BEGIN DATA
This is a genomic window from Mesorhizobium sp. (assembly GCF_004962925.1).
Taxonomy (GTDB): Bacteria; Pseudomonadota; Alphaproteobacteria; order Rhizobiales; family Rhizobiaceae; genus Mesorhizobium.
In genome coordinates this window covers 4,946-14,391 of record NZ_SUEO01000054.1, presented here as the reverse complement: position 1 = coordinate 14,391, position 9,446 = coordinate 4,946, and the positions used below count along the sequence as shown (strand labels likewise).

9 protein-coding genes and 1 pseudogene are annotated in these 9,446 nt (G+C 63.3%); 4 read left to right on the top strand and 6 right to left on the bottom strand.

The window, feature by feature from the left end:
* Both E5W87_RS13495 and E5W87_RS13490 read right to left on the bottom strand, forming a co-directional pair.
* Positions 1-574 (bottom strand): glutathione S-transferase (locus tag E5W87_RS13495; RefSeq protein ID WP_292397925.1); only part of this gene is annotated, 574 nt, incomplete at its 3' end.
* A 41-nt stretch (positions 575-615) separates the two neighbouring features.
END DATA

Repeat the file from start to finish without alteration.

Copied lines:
This is a genomic window from Mesorhizobium sp. (assembly GCF_004962925.1).
Taxonomy (GTDB): Bacteria; Pseudomonadota; Alphaproteobacteria; order Rhizobiales; family Rhizobiaceae; genus Mesorhizobium.
In genome coordinates this window covers 4,946-14,391 of record NZ_SUEO01000054.1, presented here as the reverse complement: position 1 = coordinate 14,391, position 9,446 = coordinate 4,946, and the positions used below count along the sequence as shown (strand labels likewise).

9 protein-coding genes and 1 pseudogene are annotated in these 9,446 nt (G+C 63.3%); 4 read left to right on the top strand and 6 right to left on the bottom strand.

The window, feature by feature from the left end:
* Both E5W87_RS13495 and E5W87_RS13490 read right to left on the bottom strand, forming a co-directional pair.
* Positions 1-574 (bottom strand): glutathione S-transferase (locus tag E5W87_RS13495; RefSeq protein ID WP_292397925.1); only part of this gene is annotated, 574 nt, incomplete at its 3' end.
* A 41-nt stretch (positions 575-615) separates the two neighbouring features.